When Dubai-based mum Helly O’Brien first heard about the ‘Lol doll ice water experiment’, and how it can reveal ‘secret sexual messaging’ hidden on the dolls’ bodies, she didn’t take it too seriously.
As the mother of three daughters aged 2, 7 and 11, her girls had been playing with LOL Surprise! Dolls for years, and they loved the popular kids’ toy range for their big eyes, bulbous heads and pot bellies, which make them “look sweet” says Helly. There had never been any reason to suspect anything sinister.
“I didn’t believe it really, but I wanted to show that my girls’ toys were ‘safe’, so I gave the experiment a go," she told Gulf News.
The experiment was simple: filling a bucket with ice water, and placing her daughter's unclothed LOL dolls inside to see what would happen.
What she discovered took her breath away. “I was horrified,” she says. “I couldn’t believe what I saw. I knew that certain LOL doll series would change colour with water. But I didn’t expect to see hidden messages in inappropriate places, nor did I think something like this would be allowed to be manufactured.”
The LOL doll ice experiment
The LOL doll ice water test has been doing the rounds on social media over the past few days after an Australian mother posted a video on August 15 of her dunking her daughter’s undressed LOL Surprise! Dolls in ice water.
The dolls start off plain or skin-coloured, but on being submerged in cold water they reveal what Australian mum Kate Worsfold describes as highly inappropriate markings, with one showing “bandage-style underwear with the word ‘caution’ written across her private parts, and shackles on her wrists”.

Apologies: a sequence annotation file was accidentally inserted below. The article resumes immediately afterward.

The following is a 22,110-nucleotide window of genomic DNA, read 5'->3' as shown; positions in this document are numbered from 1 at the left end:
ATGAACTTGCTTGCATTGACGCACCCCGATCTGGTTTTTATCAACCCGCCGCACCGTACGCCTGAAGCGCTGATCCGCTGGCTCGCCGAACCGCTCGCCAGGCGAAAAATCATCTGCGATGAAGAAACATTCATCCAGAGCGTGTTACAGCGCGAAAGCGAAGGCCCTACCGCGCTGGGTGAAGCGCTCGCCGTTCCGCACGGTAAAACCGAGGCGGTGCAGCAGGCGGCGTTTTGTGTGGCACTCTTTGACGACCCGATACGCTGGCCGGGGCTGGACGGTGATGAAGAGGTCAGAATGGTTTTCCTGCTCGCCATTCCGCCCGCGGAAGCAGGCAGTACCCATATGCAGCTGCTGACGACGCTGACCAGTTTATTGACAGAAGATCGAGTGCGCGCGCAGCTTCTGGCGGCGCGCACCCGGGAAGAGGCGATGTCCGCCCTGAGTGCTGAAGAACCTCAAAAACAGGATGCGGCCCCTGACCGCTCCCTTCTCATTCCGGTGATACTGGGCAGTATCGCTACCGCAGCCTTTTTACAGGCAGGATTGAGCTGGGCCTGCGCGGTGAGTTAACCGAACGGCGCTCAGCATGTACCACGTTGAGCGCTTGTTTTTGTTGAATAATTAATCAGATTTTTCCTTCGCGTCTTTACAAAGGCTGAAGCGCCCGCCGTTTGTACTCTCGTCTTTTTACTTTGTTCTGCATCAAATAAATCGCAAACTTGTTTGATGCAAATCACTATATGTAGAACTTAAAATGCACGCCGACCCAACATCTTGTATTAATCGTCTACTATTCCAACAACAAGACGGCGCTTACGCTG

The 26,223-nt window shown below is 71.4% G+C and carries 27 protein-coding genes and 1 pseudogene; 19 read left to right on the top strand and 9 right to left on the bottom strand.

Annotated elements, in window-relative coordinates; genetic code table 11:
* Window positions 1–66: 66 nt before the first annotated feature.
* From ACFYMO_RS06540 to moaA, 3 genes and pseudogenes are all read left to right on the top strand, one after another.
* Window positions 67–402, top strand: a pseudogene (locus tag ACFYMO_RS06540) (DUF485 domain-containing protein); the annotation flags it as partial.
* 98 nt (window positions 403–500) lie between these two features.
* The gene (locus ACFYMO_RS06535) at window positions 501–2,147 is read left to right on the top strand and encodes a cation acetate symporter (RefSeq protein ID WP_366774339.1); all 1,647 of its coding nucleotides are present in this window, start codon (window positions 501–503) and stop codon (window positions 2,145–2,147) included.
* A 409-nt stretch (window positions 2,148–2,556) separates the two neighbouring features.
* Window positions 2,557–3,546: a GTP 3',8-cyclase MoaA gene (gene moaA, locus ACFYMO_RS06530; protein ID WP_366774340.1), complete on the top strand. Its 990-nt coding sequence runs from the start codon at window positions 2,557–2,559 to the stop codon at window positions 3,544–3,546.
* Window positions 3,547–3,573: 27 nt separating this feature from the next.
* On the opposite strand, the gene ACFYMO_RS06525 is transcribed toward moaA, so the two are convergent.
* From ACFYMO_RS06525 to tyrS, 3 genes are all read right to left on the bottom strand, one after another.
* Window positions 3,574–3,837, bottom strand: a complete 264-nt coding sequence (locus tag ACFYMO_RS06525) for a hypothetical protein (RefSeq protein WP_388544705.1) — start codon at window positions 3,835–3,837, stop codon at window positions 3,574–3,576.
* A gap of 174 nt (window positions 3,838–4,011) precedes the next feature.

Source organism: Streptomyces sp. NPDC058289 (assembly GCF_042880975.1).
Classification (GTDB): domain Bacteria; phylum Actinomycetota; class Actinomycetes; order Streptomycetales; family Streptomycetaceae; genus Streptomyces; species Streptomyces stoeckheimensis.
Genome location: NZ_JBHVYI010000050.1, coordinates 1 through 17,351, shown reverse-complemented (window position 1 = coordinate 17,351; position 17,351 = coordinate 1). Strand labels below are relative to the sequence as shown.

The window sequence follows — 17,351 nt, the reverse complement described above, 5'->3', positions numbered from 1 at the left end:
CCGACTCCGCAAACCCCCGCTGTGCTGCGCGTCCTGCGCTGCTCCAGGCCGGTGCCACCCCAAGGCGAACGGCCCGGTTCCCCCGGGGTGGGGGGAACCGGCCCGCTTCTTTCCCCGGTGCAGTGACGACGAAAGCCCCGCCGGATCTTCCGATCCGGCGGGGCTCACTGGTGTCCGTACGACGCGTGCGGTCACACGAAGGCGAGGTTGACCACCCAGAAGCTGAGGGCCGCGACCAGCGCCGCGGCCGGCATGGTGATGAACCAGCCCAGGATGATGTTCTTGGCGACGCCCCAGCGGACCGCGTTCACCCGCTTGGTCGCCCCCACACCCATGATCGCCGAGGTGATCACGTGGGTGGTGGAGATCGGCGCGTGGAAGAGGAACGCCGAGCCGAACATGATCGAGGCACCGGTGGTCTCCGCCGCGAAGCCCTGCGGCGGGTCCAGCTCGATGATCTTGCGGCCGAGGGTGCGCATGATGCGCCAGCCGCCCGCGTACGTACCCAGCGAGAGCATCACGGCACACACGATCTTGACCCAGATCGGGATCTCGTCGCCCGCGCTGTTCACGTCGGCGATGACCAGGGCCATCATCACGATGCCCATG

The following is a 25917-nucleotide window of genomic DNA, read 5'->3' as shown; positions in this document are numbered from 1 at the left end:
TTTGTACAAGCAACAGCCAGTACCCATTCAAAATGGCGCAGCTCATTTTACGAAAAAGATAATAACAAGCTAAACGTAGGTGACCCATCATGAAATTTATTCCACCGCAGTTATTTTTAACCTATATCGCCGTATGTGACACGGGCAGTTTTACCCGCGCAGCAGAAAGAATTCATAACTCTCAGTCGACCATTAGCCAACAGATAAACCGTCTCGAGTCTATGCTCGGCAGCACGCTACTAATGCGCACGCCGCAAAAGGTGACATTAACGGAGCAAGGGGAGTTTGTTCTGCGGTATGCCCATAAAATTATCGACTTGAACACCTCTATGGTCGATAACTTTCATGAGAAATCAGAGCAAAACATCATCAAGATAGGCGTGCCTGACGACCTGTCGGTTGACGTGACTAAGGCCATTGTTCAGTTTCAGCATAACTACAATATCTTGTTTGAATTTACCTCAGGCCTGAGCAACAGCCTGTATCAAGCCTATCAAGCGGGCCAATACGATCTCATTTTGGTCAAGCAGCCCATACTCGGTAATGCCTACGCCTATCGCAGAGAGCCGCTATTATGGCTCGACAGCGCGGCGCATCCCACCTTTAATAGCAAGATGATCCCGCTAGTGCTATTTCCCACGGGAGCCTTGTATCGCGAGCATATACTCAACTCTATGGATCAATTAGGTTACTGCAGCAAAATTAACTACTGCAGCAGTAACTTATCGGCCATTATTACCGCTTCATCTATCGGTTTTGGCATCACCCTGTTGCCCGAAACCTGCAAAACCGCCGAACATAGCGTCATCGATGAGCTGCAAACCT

Worsfold’s video has since been viewed more than 8.5 million times, and the news quickly reached the UAE, where Dubai-based mum Helly made her own video, which has so far garnered almost 80,000 views.
In her video, Helly explains that all of her girls’ LOL dolls have been previously submerged in bath water, pool water and sea water and they’d never noticed any changes in them – until they put them into a bucket of ice. “When you put them into a bucket of ice, you’ll see that they are not made for children,” says Helly, visibly upset. “Or they are made to manipulate children… They’re not trying to keep our children safe from what we want to keep our children safe from.”
Helly goes on to demonstrate the effect that the ice water has on a variety of her children’s LOL dolls, with some revealing lewd, bondage-style lingerie, inappropriate tattoos, and she says one even reveals sexualised knickers, "with the words ‘Get me’ written across her private parts’”.
Army of mums
Across Dubai, mums’ instant messaging chats and social media groups have been ablaze with remarks of shock and disgust at the sight of Helly’s video, which she shared on her Facebook account and Instagram stories.
“These are toys for little girls,” says Helly. “Crotchless panties and bondage have no place in a child's toy box. Toys should be clean and innocent - not with hidden sexual messages to target and groom children.
“As parents we have a collective responsibility to protect all children and to make sure people creating toys or movies that take away a part of their innocence are made to account for their wrongdoings.”
Helly, along with her friend, Dubai-based Australian speaker, author and Paralympian Jessica Smith OAM, is calling for the LOL dolls to be boycotted. Helly says: “We need to stop turning a blind eye. We need to raise awareness and report where we can. We need to not let the world desensitize us from things that simply are not right, funny or acceptable.”
Jessica, who is also a diversity and inclusion consultant, says that she was first made aware of the LOL dolls after she found out about another problematic children’s toy, the "Trolls World Tour Giggle and Sing Poppy" doll, which hit headlines recently for an inappropriately placed button.